Medal of Honor Recipient Recalls Fallen Comrades at Wreath Laying Ceremony

 

wreath laying ceremony

Alex Willcox

Members of the Boys and Girls Club Honor Guard at the wreath laying ceremony on Memorial day at Indian Harbor Yacht Club. Photo: Alexandra Willcox.

It was a gray Monday morning, but that didn’t stop a crowd from gathering at the Greenwich Indian Harbor Yacht Club for the annual Wreath Laying Ceremony.

Veterans and members of the armed services were there alongside the Greenwich Police Dept Color Guard and the Boys and Girls Club Honor Guard. Representative Jim Himes was also present.

Opening remarks were given by Peter LeBeau, Commander of American Legion Post 29. Administrator of the Small Business Administration Linda McMahon and First Selectman Peter Tesei gave short speeches in which they emphasized the sacrifice of service members in defending the US Constitution.

Senator Richard Blumenthal spoke next, saying, “This ceremony for me has always been a very special reminder of the need to continue to protect our freedoms, the need to honor with action the men and women who have sacrificed and given all so we can have these special freedoms.”

Blumenthal hailed keynote speaker Medal of Honor recipient Captain Paul Bucha for his work in the government and noted a need for “real action” in the form of better “healthcare… job opportunities, and skill-training” for living veterans.

Captain Paul Bucha, who attended West Point and was the captain of Company D, 3rd Battalion, 187th Infantry, 3rd Brigade, 101st Airborne Division in the Vietnam War starting in 1967, received the Medal of Honor following his heroic acts between the 16th and 19th of March, 1968.

According to the Medal citation, Bucha aggressively and courageously led his men in the destruction of enemy fortifications and base areas and eliminated scattered resistance impeding the advance of the company.

In one of many acts, “Captain Bucha, with complete disregard for his safety, moved to the threatened area to direct the defense and ordered reinforcements to the aid of the lead element. Seeing that his men were pinned down by heavy machine gun fire from a concealed bunker located some 40 meters to the front of the positions, Captain Bucha crawled through the hail of fire to single-handedly destroy the bunker with grenades.”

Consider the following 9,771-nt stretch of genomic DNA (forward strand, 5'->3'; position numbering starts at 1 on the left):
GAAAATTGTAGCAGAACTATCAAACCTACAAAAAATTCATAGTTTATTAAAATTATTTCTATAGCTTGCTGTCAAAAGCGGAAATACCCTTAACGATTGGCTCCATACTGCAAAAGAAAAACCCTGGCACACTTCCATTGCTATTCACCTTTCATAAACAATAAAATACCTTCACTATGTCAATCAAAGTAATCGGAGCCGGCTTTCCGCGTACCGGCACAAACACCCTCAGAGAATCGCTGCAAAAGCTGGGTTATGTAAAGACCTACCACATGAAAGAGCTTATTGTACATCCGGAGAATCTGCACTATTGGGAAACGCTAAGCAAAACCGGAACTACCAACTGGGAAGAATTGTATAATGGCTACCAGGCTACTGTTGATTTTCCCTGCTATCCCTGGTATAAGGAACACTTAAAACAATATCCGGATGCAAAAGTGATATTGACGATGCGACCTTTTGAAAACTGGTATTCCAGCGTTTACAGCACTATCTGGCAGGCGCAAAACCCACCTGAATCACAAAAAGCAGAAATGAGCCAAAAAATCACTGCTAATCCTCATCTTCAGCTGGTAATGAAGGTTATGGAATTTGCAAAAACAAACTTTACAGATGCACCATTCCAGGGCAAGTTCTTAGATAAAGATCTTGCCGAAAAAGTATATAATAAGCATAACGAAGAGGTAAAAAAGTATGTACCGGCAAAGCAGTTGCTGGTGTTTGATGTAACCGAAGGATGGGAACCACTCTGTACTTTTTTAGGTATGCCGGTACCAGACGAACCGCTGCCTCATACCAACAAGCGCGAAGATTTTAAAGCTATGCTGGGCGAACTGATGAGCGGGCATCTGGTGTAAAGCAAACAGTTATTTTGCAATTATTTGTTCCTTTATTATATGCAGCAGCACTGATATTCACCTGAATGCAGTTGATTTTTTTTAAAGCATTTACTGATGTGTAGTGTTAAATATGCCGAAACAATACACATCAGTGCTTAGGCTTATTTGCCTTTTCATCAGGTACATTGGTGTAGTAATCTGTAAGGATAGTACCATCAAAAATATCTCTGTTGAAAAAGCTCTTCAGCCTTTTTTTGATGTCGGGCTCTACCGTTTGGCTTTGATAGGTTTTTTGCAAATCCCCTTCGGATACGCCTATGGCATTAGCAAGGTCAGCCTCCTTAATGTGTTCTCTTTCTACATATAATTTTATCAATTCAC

In his speech, Captain Bucha noted that he was not wearing his Medal out of respect for the 10 members of his Regiment who died in Vietnam, as he did not want to speak for them.

Noting the poor backgrounds of many of his men in Vietnam, Bucha used his platform to advocate for civil rights, with a nod to the present day silent NFL protests of racial inequality during the US national anthem.

“My men made it very clear to me that they were not lucky… and I was reminded of who my men were, and where they might stand or kneel today,” he said.

Bucha also mentioned a need to respect and help veterans beyond the mere “13 seconds” it takes to thank them for their service, before ending with with a call to action to “make our place even better than it was yesterday.” The speech was met with a standing ovation.

The members of the Boys & Girls Club, led by Lt Rick Cochran, filed onto a police boat and tossed the wreath into the water, after which shots were fired by the Byram Veterans Association.

The ceremony was followed by a Continental Breakfast at the Yacht Club.


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